What is Lithotripsy?
Extracorporeal (performed outside of the body) Shock Wave Lithotripsy (ESWL) is commonly referred to just as lithotripsy.
Lithotripsy comes from the Greek words 'lithos' and 'tripsis' and literally means 'stone breaking'. The procedure uses shock waves to break your kidney stones into small sand-like particles that can then pass out of your body through your urine.
Why this procedure?
In those patients who are thought to be good candidates for this treatment, about 70 to 90 percent are found to be free of stones within three months of treatment.
Lithotripsy is most often used on small stones (less then 10mm diameter) in your kidney or upper ureter (the tube that takes urine from the kidney to the bladder). Extracorporeal means that the treatment is carried outside the body, so the real advantage of this treatment is that it is non-invasive, so no surgery is involved.
Alternatives to lithotripsy are surgery or waiting to see if the stones pass out of the body on their own.
What is the procedure
High-energy shock waves, also called sound waves, guided by x-ray or ultrasound, will pass through your body until they hit the kidney stones. If you are awake, you may feel a tapping feeling when this starts. The waves break the stones into tiny pieces that can easily be passed in the urine.
Alternatively, a tube may be placed through your bladder or back into your kidney. This tube will drain urine from your kidney until all the small pieces of stone pass out of your body. This may be done before or after your lithotripsy treatment.
The waves are safe and generally do not damage the tissues they pass through.
The first pressure wave may come as a bit of a shock, but you soon settle down once you get used to the strange feeling and the noise. The pressure waves are given in time to your heartbeat. The treatment is usually moderately uncomfortable, like being firmly tapped, but is usually well tolerated. As the treatment progresses the power is gradually increased, and you feel some discomfort.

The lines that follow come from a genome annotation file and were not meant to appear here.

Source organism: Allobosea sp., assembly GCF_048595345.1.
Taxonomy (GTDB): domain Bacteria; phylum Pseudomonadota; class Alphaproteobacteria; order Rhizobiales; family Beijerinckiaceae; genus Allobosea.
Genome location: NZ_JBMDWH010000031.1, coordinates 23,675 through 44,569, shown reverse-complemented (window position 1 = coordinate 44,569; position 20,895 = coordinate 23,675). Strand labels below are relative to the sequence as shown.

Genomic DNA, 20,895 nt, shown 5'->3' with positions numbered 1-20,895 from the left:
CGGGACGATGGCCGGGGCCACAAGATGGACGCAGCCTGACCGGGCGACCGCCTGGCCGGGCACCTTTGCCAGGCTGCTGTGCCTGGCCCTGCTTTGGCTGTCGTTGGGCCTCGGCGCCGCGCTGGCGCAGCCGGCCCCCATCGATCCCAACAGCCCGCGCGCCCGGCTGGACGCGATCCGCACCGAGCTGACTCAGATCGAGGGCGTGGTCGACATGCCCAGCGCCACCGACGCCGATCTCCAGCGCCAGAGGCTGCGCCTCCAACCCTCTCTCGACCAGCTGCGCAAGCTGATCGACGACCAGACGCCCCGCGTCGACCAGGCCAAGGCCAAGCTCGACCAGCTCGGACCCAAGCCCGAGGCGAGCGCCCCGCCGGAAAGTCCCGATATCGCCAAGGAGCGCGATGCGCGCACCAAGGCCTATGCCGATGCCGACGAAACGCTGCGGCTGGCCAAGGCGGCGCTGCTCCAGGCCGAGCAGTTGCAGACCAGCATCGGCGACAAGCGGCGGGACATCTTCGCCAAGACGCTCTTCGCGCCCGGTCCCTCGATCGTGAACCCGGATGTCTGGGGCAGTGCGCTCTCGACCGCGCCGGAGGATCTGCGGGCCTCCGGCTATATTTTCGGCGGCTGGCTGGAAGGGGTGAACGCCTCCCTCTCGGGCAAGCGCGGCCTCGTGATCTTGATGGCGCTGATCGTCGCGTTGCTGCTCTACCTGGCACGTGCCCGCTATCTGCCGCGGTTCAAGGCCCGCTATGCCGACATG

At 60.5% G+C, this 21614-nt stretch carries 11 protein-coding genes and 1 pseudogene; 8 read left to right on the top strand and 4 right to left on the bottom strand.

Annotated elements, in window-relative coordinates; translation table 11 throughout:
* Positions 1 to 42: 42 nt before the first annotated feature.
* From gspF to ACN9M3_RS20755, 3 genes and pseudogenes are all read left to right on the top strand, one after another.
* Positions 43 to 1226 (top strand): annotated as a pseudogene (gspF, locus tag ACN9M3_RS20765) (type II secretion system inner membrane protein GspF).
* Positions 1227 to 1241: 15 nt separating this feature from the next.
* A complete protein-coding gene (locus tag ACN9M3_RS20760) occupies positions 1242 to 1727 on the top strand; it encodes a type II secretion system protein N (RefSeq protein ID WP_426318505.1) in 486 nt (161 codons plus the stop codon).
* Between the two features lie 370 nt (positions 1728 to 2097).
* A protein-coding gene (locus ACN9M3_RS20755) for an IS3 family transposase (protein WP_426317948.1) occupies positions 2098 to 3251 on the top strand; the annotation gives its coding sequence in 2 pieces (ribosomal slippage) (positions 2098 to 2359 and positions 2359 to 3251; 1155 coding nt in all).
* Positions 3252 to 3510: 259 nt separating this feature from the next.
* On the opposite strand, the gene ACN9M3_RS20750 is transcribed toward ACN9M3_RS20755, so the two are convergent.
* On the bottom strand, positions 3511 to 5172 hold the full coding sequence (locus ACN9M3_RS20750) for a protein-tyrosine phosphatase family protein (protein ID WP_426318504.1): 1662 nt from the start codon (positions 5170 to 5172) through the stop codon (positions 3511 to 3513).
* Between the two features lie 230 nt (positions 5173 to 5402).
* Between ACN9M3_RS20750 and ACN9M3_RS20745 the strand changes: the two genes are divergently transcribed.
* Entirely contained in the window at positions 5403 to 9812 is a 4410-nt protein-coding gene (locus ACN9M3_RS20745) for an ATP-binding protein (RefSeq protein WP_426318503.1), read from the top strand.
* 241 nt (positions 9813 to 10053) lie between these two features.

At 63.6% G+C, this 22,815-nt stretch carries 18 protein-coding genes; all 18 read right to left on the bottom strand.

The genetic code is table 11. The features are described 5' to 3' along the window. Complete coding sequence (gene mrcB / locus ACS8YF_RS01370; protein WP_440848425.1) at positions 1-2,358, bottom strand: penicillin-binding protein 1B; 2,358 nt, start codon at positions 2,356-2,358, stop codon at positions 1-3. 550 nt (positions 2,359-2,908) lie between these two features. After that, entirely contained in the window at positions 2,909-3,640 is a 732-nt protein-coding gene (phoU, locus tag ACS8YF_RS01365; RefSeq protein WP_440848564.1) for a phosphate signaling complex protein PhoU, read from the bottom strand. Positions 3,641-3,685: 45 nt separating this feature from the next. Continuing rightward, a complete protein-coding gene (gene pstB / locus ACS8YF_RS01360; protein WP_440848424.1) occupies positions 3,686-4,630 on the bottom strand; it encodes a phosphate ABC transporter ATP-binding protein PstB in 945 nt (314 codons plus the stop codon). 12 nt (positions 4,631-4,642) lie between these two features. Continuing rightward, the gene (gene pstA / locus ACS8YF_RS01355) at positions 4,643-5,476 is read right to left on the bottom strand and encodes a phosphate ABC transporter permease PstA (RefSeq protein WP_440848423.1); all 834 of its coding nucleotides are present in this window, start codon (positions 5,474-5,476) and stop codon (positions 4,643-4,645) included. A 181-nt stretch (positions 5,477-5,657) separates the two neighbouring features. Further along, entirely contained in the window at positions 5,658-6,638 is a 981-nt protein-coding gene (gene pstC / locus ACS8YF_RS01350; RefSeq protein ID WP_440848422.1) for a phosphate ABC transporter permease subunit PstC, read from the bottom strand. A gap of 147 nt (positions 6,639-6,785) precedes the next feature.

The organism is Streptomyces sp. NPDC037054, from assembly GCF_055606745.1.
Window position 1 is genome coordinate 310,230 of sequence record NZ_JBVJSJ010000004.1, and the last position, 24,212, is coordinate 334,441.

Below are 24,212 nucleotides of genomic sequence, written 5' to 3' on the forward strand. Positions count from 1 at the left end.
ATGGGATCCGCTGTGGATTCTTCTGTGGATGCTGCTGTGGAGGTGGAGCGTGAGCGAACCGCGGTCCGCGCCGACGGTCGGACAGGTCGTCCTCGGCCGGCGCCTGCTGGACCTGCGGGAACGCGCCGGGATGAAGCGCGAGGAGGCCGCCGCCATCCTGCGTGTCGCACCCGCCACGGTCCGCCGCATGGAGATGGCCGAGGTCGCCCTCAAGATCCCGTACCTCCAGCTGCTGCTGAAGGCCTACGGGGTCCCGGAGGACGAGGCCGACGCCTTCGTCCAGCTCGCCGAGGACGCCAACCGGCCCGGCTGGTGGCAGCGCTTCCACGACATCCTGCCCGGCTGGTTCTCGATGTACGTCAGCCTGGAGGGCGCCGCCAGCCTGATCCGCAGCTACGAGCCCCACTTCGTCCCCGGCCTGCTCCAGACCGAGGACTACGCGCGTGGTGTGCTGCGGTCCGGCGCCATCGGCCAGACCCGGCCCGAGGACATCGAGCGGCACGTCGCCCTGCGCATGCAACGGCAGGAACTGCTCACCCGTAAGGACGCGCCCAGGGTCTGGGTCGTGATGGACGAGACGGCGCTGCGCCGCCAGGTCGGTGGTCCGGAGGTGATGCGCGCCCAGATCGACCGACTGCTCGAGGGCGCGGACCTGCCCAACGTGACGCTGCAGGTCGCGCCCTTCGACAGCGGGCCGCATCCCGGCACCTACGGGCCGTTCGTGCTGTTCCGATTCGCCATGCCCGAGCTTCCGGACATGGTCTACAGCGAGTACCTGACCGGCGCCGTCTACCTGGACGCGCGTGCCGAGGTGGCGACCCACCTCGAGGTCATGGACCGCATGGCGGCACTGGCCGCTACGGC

Before, during and after the procedure:
Lithotripsy can be performed as an outpatient but usually you will be hospitalised for a day or two. After the treatment you will feel a bit sore and will need to take simple painkillers such as paracetamol for a few days. If you had an injection of painkiller you cannot drive for 24 hours. You may pass some blood and sand in the urine as the shattered stone passes through and comes out.
Lithotripsy does bruise the kidney slightly which causes some blood in the urine, but this is quickly cleared by drinking plenty. There is no evidence to suggest that any long-term damage will be caused to the kidney or any other organ by the pressure waves.
Sometimes bugs are released from the stone when it breaks up which may cause an infection in the urine or blood stream. If you do become feverish or shivery it is important that you get the infection treated by your GP.
Usually the fragments of the disintegrated stone are small enough to pass out in your urine without discomfort. Larger pieces may get stuck in the tube between the kidney and bladder (ureter). This may cause you to feel pain and become unwell, again you will need to get help from your GP.
How do I prevent further stones?
After your stone(s) have been treated, it may be possible to perform a diagnostic examination (M1110) to tell you the type of stones you from and then provide detailed and specific dietary advice to try and prevent recurrence. Unfortunately, once you have had stones you do have a high chance of recurrence (50% at 5 years). Your urologist will look at any specific factors in your blood and urine that may need correction to help prevent future stone formation. This may require modifying dietary factors and increasing the volume of fluid drunk per day. Most stone formers should aim to produce 2-2.5 litres of urine per day – this may require a significant increase to your fluid intake. Your urologist will help you with tips to achieve this.